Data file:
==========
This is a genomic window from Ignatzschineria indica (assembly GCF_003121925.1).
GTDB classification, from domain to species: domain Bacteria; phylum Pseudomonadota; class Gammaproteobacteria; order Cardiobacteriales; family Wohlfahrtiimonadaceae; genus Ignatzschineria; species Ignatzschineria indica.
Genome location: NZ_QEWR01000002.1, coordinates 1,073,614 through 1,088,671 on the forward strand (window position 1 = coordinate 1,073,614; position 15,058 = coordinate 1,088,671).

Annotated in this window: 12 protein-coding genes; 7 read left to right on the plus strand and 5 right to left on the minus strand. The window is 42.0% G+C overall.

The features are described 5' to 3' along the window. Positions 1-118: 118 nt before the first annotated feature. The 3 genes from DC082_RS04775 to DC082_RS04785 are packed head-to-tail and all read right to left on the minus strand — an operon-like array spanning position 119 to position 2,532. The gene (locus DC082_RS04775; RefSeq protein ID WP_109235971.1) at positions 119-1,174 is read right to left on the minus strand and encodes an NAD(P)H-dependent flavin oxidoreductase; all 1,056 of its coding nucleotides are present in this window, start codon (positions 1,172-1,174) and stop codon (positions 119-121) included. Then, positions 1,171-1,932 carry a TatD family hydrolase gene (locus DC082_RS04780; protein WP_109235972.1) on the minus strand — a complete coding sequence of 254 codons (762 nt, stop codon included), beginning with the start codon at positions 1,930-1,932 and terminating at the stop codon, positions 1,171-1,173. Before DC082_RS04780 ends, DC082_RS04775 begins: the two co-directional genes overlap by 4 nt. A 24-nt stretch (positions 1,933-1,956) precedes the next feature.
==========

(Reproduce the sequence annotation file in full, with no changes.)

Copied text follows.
This is a genomic window from Ignatzschineria indica (assembly GCF_003121925.1).
GTDB classification, from domain to species: domain Bacteria; phylum Pseudomonadota; class Gammaproteobacteria; order Cardiobacteriales; family Wohlfahrtiimonadaceae; genus Ignatzschineria; species Ignatzschineria indica.
Genome location: NZ_QEWR01000002.1, coordinates 1,073,614 through 1,088,671 on the forward strand (window position 1 = coordinate 1,073,614; position 15,058 = coordinate 1,088,671).

Annotated in this window: 12 protein-coding genes; 7 read left to right on the plus strand and 5 right to left on the minus strand. The window is 42.0% G+C overall.

The features are described 5' to 3' along the window. Positions 1-118: 118 nt before the first annotated feature. The 3 genes from DC082_RS04775 to DC082_RS04785 are packed head-to-tail and all read right to left on the minus strand — an operon-like array spanning position 119 to position 2,532. The gene (locus DC082_RS04775; RefSeq protein ID WP_109235971.1) at positions 119-1,174 is read right to left on the minus strand and encodes an NAD(P)H-dependent flavin oxidoreductase; all 1,056 of its coding nucleotides are present in this window, start codon (positions 1,172-1,174) and stop codon (positions 119-121) included. Then, positions 1,171-1,932 carry a TatD family hydrolase gene (locus DC082_RS04780; protein WP_109235972.1) on the minus strand — a complete coding sequence of 254 codons (762 nt, stop codon included), beginning with the start codon at positions 1,930-1,932 and terminating at the stop codon, positions 1,171-1,173. Before DC082_RS04780 ends, DC082_RS04775 begins: the two co-directional genes overlap by 4 nt. A 24-nt stretch (positions 1,933-1,956) precedes the next feature.